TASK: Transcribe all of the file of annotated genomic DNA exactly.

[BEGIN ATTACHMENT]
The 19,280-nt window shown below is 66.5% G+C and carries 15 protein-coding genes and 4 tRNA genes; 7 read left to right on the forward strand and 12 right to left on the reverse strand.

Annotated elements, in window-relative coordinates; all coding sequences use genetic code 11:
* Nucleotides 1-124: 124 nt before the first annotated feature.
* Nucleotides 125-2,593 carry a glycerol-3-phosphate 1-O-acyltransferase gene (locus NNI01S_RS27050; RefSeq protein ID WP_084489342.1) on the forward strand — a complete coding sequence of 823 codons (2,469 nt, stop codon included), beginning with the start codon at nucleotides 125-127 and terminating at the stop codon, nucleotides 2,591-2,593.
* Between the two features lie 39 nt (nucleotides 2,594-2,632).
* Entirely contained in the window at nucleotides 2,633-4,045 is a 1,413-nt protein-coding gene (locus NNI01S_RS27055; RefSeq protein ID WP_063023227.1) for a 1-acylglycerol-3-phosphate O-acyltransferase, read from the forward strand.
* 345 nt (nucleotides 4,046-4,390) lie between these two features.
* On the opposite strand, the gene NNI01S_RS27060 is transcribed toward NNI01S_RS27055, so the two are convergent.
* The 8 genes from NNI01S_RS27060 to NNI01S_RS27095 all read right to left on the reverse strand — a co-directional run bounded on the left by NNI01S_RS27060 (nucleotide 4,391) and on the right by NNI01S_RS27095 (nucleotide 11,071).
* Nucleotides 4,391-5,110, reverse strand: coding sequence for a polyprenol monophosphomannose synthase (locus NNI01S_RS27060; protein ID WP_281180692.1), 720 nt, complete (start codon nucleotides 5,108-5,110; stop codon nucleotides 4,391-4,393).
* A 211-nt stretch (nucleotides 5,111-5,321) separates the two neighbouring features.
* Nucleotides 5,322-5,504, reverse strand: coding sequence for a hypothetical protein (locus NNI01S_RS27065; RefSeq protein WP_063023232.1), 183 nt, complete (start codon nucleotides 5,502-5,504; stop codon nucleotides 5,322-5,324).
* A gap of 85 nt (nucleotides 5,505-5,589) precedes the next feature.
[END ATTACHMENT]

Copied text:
The 19,280-nt window shown below is 66.5% G+C and carries 15 protein-coding genes and 4 tRNA genes; 7 read left to right on the forward strand and 12 right to left on the reverse strand.

Annotated elements, in window-relative coordinates; all coding sequences use genetic code 11:
* Nucleotides 1-124: 124 nt before the first annotated feature.
* Nucleotides 125-2,593 carry a glycerol-3-phosphate 1-O-acyltransferase gene (locus NNI01S_RS27050; RefSeq protein ID WP_084489342.1) on the forward strand — a complete coding sequence of 823 codons (2,469 nt, stop codon included), beginning with the start codon at nucleotides 125-127 and terminating at the stop codon, nucleotides 2,591-2,593.
* Between the two features lie 39 nt (nucleotides 2,594-2,632).
* Entirely contained in the window at nucleotides 2,633-4,045 is a 1,413-nt protein-coding gene (locus NNI01S_RS27055; RefSeq protein ID WP_063023227.1) for a 1-acylglycerol-3-phosphate O-acyltransferase, read from the forward strand.
* 345 nt (nucleotides 4,046-4,390) lie between these two features.
* On the opposite strand, the gene NNI01S_RS27060 is transcribed toward NNI01S_RS27055, so the two are convergent.
* The 8 genes from NNI01S_RS27060 to NNI01S_RS27095 all read right to left on the reverse strand — a co-directional run bounded on the left by NNI01S_RS27060 (nucleotide 4,391) and on the right by NNI01S_RS27095 (nucleotide 11,071).
* Nucleotides 4,391-5,110, reverse strand: coding sequence for a polyprenol monophosphomannose synthase (locus NNI01S_RS27060; protein ID WP_281180692.1), 720 nt, complete (start codon nucleotides 5,108-5,110; stop codon nucleotides 4,391-4,393).
* A 211-nt stretch (nucleotides 5,111-5,321) separates the two neighbouring features.
* Nucleotides 5,322-5,504, reverse strand: coding sequence for a hypothetical protein (locus NNI01S_RS27065; RefSeq protein WP_063023232.1), 183 nt, complete (start codon nucleotides 5,502-5,504; stop codon nucleotides 5,322-5,324).
* A gap of 85 nt (nucleotides 5,505-5,589) precedes the next feature.